I had my students work in pairs and each pair made inferences about two pieces of evidence. After the students made inferences about their evidence, we had a whole group discussion about their discoveries. I had discussion questions, like Abby suggested, but I also made a tree map with masking tape on our rug to classify our evidence. Each branch of the tree map connected with a discussion question. For instance, if the first discussion question asked, "What are some activities Tim and Grandma Sue did," then the students would place any evidence that they thought answered that question under the first branch on the tree map. Classifying the data with the tree map really helped students see the connections between their evidence.

I LOVE the "Snow Day Case Files" because the kids LOVED it. However, my favorite thing about this activity is how it makes inferencing, an abstract reading comprehension skill, concrete and hands-on. As a result of this activity, the students really knew what it meant to inference and be a "reading detective". They became expert inference investigators!! Be sure to check out Abby's Inferencing Investigation!

4.  Gallery Walks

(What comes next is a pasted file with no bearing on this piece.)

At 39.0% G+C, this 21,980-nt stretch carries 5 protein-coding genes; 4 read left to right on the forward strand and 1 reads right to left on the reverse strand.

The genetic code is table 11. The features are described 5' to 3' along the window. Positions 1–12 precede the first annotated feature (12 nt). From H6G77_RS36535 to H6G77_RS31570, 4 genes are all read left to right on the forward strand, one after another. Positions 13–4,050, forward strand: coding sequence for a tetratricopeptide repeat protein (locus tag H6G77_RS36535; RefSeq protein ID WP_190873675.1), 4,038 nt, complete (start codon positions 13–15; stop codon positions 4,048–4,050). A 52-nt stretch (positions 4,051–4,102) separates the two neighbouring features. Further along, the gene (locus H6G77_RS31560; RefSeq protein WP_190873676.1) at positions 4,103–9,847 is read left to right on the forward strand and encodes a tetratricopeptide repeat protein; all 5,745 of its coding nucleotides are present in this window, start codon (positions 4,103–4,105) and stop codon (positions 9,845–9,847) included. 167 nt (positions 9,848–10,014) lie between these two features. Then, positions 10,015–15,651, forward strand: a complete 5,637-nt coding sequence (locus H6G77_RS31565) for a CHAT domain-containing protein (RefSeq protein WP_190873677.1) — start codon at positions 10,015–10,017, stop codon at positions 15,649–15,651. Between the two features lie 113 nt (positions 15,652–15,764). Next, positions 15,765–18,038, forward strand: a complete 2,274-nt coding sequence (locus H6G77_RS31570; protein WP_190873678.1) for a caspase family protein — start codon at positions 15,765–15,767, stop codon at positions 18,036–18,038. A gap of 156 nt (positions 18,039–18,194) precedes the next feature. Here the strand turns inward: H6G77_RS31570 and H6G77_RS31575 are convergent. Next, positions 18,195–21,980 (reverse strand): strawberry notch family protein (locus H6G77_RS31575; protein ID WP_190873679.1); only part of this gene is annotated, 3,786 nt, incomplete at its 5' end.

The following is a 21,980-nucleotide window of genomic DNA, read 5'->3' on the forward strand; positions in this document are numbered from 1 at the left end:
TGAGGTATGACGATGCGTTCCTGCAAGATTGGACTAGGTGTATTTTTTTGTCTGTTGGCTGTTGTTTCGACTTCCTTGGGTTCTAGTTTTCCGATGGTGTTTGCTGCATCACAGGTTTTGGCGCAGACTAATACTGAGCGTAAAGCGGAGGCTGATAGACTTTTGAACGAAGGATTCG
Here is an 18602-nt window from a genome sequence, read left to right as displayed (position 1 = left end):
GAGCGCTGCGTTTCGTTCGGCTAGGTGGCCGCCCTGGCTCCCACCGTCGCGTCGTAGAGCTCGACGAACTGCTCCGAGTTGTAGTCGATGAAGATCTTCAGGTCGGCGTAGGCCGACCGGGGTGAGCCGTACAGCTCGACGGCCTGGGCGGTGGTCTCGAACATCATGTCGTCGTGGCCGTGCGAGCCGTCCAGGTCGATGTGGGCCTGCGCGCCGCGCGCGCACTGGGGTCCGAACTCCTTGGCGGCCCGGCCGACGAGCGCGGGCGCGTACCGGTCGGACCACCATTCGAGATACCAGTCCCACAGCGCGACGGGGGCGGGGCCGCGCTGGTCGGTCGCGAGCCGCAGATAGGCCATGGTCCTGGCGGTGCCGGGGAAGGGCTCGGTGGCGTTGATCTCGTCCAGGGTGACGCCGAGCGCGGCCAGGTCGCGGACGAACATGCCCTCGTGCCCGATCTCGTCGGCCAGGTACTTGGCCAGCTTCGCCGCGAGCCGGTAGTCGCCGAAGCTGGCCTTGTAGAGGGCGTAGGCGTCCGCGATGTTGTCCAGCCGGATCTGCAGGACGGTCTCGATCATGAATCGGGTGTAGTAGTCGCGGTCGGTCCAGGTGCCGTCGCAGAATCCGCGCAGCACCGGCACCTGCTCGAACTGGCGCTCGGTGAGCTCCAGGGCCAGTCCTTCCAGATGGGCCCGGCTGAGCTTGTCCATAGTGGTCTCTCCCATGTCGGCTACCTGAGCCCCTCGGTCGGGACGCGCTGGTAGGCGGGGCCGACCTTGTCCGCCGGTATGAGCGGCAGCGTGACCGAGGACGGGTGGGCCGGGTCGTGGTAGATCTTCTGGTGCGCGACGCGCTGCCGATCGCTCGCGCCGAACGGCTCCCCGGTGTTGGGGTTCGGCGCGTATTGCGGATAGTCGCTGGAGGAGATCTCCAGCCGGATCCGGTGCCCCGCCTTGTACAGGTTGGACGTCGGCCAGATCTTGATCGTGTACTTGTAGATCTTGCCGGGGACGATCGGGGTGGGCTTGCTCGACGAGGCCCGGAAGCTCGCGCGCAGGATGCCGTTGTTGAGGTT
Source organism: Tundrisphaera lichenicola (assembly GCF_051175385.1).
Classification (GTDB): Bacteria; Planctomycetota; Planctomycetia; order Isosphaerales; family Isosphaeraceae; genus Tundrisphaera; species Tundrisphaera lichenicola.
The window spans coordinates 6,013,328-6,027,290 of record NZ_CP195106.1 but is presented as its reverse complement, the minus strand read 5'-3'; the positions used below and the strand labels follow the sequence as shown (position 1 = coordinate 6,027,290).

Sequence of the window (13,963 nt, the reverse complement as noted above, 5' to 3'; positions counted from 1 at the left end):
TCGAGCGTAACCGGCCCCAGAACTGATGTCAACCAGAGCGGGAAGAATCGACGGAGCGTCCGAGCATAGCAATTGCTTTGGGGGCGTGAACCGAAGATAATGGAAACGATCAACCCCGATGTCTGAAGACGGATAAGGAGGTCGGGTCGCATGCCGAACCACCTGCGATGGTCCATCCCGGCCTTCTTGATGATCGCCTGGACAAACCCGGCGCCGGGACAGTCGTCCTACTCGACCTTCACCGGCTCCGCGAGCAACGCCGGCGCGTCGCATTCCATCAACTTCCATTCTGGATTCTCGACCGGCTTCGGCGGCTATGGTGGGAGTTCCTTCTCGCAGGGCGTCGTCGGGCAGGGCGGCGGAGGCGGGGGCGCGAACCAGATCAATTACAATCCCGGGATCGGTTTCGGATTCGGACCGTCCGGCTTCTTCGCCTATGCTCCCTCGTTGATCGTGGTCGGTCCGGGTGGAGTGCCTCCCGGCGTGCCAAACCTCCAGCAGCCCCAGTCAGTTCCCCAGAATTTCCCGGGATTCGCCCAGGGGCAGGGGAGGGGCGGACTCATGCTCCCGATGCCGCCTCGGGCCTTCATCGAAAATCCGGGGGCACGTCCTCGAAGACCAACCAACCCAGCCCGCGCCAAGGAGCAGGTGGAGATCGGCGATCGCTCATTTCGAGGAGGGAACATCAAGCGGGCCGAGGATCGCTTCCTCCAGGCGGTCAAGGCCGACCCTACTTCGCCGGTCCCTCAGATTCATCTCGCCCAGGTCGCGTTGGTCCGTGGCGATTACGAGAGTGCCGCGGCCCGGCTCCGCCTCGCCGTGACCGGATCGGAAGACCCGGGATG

I love using Gallery Walks to get kids up and moving around the room! During a Gallery Walk, students rotate around the room to an image or piece of text, like a discussion question or problem. The students may work independently at each gallery or may have some kind of discussion, it's up to you! My students have done Addition and Subtraction Story Problem Gallery Walks, Fraction Gallery Walk, and Matter Gallery Walks. In the picture above, the students had to identify and illustrate the change in matter based on a real-world example. Here's a close-up of one of the galleries and recording sheet:

Stay tuned for a recap of my favorite technology integrated activities!! Thanks for visiting. :)


  1. It looks like your first year was very sucessful. :) Great activities! Lattes and Laughter

  2. I love the activities you did, especially the cookies! I'm glad your first year went well. I'm about to start my first year, and I'd appreciate any tips you have for first year teachers.

    Learning and Teaching for Life

    1. Thanks for your message, Meghan! I'd be happy to offer some tips:

      1. Be prepared! Try to set up your classroom before teacher work week because teacher work week is usually filled to the brim with meetings. Plan out how you want to run your classroom, how you will teach reading/writing/math, how you will keep parents informed, how you will monitor student progress, how you will stay organized, classroom expectations, behavior management, etc. Your plans will be fluid and change based on the needs of your students but it's good to have a starting point.

      2. Take initiative! Ask questions, seek help/advice, and share ideas.

      3. Be positive! Positivity is contagious and will inspire others. There will be negativity but remember there is opportunity in every challenge.

      Best of luck as you begin your first year!


Thanks so much! Have a Happy Day! :)